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Blogs under tag Manohar Namasivayam

Royal Society gives ?250,000 for an innovation in algae biofuel Posted by Manohar on Mon October 18 2010 02:50:07 PM 28

A bubble-maker that looks like the flux capacitor from the Back to the Future films last night won a ?250,000 prize from the Royal Society for its ability to transform the cost and effectiveness of growing algae for biofuel, treating sewage and cooling computers.

The Y-shaped device delivers tiny but perfectly formed bubbles by mimicking the way children blow bubbles. Its inventor, Prof Will Zimmerman, a chemical engineer at the University of Sheffield, explained:

If you blow slowly and steadily, you blow a big bubble, but we use our fluidic oscillator to blow short puffs and make small bubbles.

The device has been used in field trials to produce algae from the exhaust gas from chimneys at the steel maker Corus.

Zimmerman said that as well as efficiently delivering carbon dioxide bubbles to feed the algae, the small bubbles crucially - unlike larger ones - carry away waste oxygen and allow 100% of the algae to survive.

If you sit in your own waste products, it's not good for your health, it stunts your growth and leads to death,he said. The bubble-maker also stirs the algae, meaning each cell is better exposed to the light it needs to grow. I call it a five star hotel for algae.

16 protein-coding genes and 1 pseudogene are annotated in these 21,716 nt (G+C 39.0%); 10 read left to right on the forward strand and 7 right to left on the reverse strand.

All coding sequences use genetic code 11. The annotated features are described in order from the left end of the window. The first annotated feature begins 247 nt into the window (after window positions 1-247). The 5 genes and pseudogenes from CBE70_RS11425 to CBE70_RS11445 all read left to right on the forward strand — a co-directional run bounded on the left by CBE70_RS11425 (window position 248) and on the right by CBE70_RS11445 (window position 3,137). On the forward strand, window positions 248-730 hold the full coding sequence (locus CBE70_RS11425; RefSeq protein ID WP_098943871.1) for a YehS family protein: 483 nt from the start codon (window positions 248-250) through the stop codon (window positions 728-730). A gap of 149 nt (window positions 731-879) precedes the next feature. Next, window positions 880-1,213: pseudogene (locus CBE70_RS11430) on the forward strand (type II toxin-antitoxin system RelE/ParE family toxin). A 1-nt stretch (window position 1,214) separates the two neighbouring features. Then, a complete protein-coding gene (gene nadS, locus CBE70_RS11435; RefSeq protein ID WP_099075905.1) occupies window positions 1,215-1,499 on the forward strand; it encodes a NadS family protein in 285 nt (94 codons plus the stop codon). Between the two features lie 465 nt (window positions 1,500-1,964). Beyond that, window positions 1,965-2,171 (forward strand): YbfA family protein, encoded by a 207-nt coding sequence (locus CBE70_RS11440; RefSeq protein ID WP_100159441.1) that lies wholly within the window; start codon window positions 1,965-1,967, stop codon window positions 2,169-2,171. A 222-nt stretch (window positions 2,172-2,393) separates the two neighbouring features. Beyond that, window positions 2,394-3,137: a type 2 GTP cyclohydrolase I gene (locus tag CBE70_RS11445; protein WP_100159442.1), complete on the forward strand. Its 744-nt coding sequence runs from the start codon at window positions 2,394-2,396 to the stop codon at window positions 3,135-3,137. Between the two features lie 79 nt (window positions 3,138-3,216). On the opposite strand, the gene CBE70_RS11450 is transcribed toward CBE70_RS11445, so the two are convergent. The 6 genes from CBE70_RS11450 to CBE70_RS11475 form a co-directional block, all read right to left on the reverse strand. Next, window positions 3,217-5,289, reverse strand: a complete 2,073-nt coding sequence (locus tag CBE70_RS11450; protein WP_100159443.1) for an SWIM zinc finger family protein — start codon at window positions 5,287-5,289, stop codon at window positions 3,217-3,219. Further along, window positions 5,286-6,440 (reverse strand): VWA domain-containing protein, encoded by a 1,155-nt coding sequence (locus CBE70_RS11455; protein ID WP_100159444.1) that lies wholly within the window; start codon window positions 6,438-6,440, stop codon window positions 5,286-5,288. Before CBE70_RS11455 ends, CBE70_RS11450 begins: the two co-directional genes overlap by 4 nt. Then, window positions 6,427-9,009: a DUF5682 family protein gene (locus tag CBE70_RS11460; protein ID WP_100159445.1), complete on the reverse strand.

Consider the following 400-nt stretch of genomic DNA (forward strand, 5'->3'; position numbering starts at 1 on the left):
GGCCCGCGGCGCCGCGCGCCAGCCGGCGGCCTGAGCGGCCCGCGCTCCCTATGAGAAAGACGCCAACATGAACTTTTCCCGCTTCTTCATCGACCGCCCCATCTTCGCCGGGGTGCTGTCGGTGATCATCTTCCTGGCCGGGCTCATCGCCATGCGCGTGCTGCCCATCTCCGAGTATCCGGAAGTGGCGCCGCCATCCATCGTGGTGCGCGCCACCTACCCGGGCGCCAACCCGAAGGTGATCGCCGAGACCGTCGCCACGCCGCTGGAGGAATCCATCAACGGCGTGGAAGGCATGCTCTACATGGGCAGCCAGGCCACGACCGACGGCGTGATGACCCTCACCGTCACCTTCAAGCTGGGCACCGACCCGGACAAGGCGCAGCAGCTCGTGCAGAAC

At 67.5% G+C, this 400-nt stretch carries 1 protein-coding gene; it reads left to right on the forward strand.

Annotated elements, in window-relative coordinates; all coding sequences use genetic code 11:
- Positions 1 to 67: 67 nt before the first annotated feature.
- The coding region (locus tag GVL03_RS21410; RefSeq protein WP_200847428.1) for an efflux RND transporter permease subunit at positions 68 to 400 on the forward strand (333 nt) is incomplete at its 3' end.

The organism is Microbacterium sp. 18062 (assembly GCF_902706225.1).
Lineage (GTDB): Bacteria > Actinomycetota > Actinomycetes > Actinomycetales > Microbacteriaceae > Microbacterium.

Ben Graziano, Carbon Trust manager of its algae biofuels challenge, said: There has been a lot of hype in this area and we think algal biofuels are 10 years from being commercialised, as most of the expertise is in the laboratory at the moment.

But biofuel from algae can reduce carbon dioxide emissions significantly better than many existing biofuels, and can be sustainable as they don't need arable land.

The oil giant ExxonMobil is making a $600m (?376m) investment in algae biofuels, working with the human genome decoder Craig Venter to engineer algae to produce more oil. Shell has also invested in the technology.

Overall, the system devised by Zimmerman requires 80% less energy than existing methods of creating bubbles for chemical processes. This advantage, and the lower cost of the equipment, has led Yorkshire Water and Anglian Water to work with Zimmerman to improve their treatment of sewage, which is broken down by bacteria in ponds.

Martin Tillotson, from Yorkshire Water, said: Given the huge volumes, treating wastewater is very costly in electricity and carbon terms. This technology offers the potential to produce a step-change in energy performance.